Earlier comparisons of the model with ground-based data showed agreement to within a factor of 2 over the frequency range in which g-modes would be expected. This had been taken as confirmation of the model, as well as an indication that the Earth's atmospheric disturbances do not make a significant contribution to the observed data. This presumed solar background level imposes the eventual limit for the detection of weak g-mode oscillations.

     Fig. 2: Comparison of Harvey's background solar noise model with measured velocity power spectra from GOLF on board SOHO and the ground-based Mark-1 instrument at the Teide Observatory (IAC, Tenerife). Note the significantly reduced noise in the GOLF spectrum at low frequencies. (P.Pallé and A.Gabriel, private communication.)

  Now, for the first time the frequency spectrum of surface velocity has been measured from space. Observations from SOHO have completely changed this picture. Fig.2 shows plotted the Harvey model together with preliminary results from GOLF (Gabriel et al., 1995) and from Mark-1, a ground-based instrument at IAC Tenerife, regarded as one of the best of the ground-based observing stations. The peak at 3 MHZ is the effect of the 5-minute p-mode oscillations. At lower frequencies, the signal level from GOLF is an order of magnitude lower than Mk I or the model. We conclude that atmospheric disturbances account for the major part of the noise received on the ground at these frequencies and that the model greatly over- estimates the solar background level. The consequences for SOHO are very positive. The strategy of making such observations from space is fully vindicated and the limit for detection of low-level oscillations or g-modes is lower than anticipated, by a factor of ten or more.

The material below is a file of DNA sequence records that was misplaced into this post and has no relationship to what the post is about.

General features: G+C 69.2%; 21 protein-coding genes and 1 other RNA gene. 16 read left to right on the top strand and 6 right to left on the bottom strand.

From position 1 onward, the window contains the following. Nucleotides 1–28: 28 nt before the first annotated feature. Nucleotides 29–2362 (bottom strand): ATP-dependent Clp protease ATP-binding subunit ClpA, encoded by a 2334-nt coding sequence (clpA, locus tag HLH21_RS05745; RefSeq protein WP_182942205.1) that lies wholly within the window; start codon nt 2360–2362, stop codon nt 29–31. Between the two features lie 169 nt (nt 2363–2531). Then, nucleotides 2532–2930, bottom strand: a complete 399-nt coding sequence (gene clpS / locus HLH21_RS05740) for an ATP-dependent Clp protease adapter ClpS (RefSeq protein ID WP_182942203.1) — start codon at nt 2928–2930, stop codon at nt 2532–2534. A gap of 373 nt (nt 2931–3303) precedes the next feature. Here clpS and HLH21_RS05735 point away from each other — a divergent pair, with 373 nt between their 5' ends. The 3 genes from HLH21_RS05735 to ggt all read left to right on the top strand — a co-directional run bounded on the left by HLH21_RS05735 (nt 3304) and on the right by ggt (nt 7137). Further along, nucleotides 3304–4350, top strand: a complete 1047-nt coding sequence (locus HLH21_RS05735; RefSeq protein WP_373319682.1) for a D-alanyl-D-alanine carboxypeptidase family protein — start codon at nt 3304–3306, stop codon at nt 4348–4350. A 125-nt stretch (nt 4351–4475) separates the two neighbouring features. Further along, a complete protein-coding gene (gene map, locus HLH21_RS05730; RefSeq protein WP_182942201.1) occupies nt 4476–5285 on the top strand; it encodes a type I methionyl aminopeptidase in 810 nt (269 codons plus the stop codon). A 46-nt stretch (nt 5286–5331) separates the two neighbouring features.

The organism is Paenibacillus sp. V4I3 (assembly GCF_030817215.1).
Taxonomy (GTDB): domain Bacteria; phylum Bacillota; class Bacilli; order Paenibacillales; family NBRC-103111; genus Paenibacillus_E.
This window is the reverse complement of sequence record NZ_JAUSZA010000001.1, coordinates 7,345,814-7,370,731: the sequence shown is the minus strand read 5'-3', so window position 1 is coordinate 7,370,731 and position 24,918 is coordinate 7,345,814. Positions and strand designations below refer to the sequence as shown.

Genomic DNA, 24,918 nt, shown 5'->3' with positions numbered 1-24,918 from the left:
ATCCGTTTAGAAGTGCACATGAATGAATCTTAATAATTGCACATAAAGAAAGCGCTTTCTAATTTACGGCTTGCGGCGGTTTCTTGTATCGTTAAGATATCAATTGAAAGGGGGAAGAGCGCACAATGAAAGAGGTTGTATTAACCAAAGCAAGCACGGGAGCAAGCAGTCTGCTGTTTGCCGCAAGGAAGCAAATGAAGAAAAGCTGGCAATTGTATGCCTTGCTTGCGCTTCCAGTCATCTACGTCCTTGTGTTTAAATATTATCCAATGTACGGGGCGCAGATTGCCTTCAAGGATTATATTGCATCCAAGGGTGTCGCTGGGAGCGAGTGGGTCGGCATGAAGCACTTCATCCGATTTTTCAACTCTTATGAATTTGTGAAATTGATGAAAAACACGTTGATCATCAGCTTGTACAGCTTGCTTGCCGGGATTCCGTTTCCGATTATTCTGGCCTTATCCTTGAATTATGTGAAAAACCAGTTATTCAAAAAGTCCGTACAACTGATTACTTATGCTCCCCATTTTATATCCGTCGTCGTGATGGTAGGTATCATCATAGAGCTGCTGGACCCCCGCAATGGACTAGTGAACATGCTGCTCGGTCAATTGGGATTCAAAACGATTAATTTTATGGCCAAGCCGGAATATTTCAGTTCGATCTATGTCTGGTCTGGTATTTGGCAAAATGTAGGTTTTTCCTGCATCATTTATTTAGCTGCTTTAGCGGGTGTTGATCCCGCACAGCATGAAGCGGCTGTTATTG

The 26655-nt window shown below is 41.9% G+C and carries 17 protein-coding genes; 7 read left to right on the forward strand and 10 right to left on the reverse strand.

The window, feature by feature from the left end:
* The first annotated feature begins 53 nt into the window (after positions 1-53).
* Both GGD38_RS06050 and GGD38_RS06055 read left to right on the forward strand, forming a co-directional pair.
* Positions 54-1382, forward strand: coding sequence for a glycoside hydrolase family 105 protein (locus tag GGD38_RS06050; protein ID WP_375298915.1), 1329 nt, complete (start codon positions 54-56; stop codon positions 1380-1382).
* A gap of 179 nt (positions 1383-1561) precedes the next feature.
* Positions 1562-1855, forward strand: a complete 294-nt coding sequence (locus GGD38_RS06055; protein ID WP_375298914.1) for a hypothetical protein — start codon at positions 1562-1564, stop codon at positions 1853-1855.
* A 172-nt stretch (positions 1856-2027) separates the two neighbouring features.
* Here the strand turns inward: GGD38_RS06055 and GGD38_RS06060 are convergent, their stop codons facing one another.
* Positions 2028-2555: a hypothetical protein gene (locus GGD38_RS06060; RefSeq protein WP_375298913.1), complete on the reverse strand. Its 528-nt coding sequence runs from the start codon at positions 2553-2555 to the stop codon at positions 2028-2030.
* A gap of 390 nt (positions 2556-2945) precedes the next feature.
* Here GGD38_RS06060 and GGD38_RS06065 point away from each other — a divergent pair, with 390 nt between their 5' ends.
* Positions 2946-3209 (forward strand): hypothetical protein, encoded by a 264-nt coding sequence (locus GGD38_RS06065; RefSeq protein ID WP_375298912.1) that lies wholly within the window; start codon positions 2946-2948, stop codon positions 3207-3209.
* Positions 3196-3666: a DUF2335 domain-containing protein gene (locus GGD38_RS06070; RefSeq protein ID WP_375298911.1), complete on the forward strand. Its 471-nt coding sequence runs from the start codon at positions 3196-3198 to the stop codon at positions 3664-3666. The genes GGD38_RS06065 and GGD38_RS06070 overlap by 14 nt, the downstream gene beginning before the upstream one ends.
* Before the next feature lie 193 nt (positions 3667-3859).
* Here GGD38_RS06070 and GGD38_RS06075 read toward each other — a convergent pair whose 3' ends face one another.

VIRGO started with measurements of the sun photometers (SPM) for the spectral irradiance at 402, 500 and 862 nm and with the radiometers for total irradiance in mid January 1996. The measurements with the Luminosity Oscillation Imager (LOI) only started the end of March after the successful opening of its cover, which before bounced back to the closed position every time it was actuated. The power spectra calculated from the time series of the total and spectral observations have a signal-to-noise never seen before. The range between 50 and 1000 µHz (0.5-5h periods) could never be observed before (Fröhlich et al., 1997).